CUMBERLAND — A group of men stood around the display of giant squash and pumpkins Sunday at the Cumberland County Fair, talking about their growing techniques.

Some spend several hours a day coddling their oversized fruit, making sure the vines are properly buried in dirt, watering them with up to 90 gallons daily and feeding them a rotating smorgasbord of fertilizers. After five months of such pampering, it can be difficult to cut a pumpkin almost the size of a Mini Cooper coupe from its vine for the trip to the next giant pumpkin weigh-in.

“I felt like I was cutting the umbilical cord,” said Jeff Dutra, a first-time giant-pumpkin grower from Southwest Harbor.

The giant pumpkin weigh-off ($500 for the winner) was one of the highlights at the 144th edition of the Cumberland fair, which opened Sunday and runs through Saturday at the Cumberland Fairgrounds on Blanchard Road. The pumpkins will remain on display for the duration of the agricultural festival, which features harness racing, rodeos, pig races, craft competitions, music, rides, food and other traditional fair entertainment.

The Cumberland fair pumpkin contest drew about 150 fairgoers, who watched as the squash and pumpkins were either lifted onto the scale on a canvas tote by a half-dozen men, or by a crane for the largest specimens. It took about 90 minutes to weigh the roughly 30 entries.

The giant pumpkins can pack on 45 pounds a day, and much can go wrong before they reach their potential, said Joe Gaboury of Greenfield, who started growing giant pumpkins eight years ago. He said it costs him about $500 to raise the three giant pumpkins he grows annually, not counting his labor.

The Cumberland fair contest had several categories, including giant squash, traditional pumpkins and a youth division. The contest is the lead-in to the Damariscotta Pumpkinfest and Regatta Oct. 3-12, with has its own giant pumpkin weigh-in next Sunday.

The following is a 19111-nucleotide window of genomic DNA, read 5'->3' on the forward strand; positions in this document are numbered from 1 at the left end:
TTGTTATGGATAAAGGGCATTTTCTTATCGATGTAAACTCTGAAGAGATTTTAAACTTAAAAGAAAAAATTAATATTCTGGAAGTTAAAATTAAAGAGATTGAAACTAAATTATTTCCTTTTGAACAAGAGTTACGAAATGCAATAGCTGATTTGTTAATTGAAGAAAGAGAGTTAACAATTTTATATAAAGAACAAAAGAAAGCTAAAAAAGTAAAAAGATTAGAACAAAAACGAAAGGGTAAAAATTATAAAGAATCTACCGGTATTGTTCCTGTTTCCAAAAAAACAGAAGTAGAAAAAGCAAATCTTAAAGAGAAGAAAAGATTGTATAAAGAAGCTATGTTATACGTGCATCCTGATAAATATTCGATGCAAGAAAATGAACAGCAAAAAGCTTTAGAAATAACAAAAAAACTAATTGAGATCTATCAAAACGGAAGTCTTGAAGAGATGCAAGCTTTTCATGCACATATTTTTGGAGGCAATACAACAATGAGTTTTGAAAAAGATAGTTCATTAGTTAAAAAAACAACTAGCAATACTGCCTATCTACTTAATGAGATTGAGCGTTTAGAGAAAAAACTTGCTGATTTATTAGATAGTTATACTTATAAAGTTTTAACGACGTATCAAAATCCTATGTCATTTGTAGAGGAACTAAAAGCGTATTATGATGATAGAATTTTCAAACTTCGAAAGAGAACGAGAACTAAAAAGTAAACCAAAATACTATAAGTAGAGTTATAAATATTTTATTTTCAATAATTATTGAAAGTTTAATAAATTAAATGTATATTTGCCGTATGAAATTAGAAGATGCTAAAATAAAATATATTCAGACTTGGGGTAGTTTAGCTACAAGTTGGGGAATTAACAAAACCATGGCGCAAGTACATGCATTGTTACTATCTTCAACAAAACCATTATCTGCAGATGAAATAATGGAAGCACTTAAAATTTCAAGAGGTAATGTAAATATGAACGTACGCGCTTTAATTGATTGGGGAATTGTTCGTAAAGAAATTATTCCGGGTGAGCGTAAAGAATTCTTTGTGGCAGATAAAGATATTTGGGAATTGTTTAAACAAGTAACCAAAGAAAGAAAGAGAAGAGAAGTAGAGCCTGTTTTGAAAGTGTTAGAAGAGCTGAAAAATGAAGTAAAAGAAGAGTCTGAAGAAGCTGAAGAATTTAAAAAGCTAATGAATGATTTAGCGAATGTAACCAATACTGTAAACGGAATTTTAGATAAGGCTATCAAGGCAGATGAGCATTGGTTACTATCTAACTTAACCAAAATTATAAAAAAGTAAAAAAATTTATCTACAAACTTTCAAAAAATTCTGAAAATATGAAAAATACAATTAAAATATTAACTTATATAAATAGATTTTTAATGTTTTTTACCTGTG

The giant pumpkins may only be entered once, so many growers enter their second-largest pumpkin at Cumberland and hold back their biggest for Damariscotta, where the winner walks away with $2,500.

Growers say their hobby can become an obsession. Gaboury, whose pumpkin took fifth place Sunday at 679 pounds, holds the state record with a 1,695-pounder last year at Damariscotta.

The previous record had belonged to Gaboury’s nephew, Edwin Pierpont of Jefferson, who also holds the state giant squash record with a 1,264-pound specimen.

The world record of 2,323.7 pounds was set in 2014 by Beni Meier of Switzerland.

First place at the Cumberland fair and the $500 prize went to Pierpont, whose entry weighed in at 1,046 pounds. Second place went to WGME-TV chief meteorologist Charlie Lopresti of Buxton, who raised a 961-pound pumpkin. And this year Gaboury’s father, Gabe Gaboury of Chelsea, decided to give giant pumpkin growing a try and turned out an 887-pounder that came in third.

The giant pumpkins don’t go to waste after the weigh-ins. Some will be carved up into jack-o-lanterns for Halloween displays. The seeds will be saved from others. And many will be turned into boats for the Damariscotta pumpkin regatta scheduled for high tide – about 11 a.m. – on Oct. 12.